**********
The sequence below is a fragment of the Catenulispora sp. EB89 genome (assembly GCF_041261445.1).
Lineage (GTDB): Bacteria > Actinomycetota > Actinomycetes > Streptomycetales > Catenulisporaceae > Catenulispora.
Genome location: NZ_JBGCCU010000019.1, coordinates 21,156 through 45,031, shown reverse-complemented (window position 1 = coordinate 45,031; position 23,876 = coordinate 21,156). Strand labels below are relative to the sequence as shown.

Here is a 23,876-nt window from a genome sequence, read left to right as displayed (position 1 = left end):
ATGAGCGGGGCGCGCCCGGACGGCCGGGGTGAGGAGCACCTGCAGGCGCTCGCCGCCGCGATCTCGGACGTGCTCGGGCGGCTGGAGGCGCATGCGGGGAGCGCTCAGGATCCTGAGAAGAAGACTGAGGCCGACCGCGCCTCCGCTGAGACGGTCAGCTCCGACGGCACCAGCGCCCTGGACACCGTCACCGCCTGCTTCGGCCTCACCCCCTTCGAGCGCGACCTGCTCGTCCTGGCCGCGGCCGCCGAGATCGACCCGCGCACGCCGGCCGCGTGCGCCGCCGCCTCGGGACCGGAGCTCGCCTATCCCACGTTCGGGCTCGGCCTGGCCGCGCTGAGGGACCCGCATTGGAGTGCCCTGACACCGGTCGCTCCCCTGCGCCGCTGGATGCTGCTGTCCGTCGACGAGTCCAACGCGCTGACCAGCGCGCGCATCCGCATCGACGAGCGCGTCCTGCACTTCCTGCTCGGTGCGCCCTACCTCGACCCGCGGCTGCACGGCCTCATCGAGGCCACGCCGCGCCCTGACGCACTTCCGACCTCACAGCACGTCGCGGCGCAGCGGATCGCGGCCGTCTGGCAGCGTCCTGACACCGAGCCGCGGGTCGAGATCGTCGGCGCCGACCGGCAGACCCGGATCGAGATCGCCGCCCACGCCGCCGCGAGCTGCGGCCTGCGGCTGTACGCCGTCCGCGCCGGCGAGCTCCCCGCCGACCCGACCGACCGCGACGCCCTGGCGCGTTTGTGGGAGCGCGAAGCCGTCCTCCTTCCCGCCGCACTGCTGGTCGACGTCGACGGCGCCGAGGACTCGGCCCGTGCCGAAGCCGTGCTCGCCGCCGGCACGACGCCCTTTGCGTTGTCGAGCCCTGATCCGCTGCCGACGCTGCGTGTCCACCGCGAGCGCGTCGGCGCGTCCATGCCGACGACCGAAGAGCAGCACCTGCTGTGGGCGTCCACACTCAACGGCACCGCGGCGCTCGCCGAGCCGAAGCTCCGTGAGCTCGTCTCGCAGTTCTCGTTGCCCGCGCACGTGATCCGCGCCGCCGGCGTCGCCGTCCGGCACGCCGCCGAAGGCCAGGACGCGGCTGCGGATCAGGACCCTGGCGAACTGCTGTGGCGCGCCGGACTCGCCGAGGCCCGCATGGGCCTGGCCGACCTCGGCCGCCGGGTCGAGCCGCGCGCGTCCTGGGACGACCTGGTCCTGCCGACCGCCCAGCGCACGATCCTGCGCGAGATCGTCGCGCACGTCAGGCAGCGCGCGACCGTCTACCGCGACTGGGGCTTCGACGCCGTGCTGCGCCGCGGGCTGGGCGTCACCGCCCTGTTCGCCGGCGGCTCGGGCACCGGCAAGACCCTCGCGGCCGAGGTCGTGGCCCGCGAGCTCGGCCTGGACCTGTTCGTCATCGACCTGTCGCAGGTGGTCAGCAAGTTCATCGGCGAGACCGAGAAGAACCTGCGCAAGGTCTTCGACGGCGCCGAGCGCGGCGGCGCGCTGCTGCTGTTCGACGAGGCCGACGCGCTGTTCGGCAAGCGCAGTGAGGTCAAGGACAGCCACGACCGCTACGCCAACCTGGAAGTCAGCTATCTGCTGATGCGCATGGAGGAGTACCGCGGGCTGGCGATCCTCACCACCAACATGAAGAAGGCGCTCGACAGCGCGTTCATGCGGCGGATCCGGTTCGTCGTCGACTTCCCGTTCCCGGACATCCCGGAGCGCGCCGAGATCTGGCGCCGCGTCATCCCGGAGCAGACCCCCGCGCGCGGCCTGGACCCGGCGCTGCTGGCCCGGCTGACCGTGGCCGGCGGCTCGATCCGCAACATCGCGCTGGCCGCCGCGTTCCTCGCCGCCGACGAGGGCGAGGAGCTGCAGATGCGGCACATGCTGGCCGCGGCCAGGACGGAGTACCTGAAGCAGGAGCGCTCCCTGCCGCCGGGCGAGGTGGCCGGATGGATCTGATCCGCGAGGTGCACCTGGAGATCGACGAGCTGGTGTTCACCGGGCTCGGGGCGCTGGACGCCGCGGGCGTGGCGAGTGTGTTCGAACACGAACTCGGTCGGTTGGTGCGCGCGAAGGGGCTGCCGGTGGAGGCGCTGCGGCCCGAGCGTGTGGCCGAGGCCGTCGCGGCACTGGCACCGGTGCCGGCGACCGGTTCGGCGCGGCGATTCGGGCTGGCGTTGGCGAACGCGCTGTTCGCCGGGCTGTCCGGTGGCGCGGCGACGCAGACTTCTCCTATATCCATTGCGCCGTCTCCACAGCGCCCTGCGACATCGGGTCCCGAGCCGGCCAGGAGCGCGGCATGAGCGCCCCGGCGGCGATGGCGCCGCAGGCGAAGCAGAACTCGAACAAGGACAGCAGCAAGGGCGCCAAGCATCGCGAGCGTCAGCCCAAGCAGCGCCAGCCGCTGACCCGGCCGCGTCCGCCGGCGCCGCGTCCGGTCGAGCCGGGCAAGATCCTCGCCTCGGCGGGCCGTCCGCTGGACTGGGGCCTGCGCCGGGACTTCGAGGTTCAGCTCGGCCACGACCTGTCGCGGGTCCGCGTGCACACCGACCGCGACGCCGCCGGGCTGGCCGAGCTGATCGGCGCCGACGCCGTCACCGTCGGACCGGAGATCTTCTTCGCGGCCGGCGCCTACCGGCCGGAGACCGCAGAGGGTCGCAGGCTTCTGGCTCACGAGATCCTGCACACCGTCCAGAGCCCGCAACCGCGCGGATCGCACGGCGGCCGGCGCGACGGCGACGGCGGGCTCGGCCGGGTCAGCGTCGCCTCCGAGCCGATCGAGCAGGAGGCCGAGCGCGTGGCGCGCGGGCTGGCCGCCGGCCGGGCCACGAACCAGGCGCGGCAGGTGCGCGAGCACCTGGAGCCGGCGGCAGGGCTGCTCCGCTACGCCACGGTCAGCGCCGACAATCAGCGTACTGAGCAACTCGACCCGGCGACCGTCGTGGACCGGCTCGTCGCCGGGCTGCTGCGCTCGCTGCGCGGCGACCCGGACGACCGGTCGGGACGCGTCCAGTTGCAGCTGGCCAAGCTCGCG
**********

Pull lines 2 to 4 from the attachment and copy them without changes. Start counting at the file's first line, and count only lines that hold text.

Lineage (GTDB): Bacteria > Actinomycetota > Actinomycetes > Streptomycetales > Catenulisporaceae > Catenulispora.
Genome location: NZ_JBGCCU010000019.1, coordinates 21,156 through 45,031, shown reverse-complemented (window position 1 = coordinate 45,031; position 23,876 = coordinate 21,156). Strand labels below are relative to the sequence as shown.

Here is a 23,876-nt window from a genome sequence, read left to right as displayed (position 1 = left end):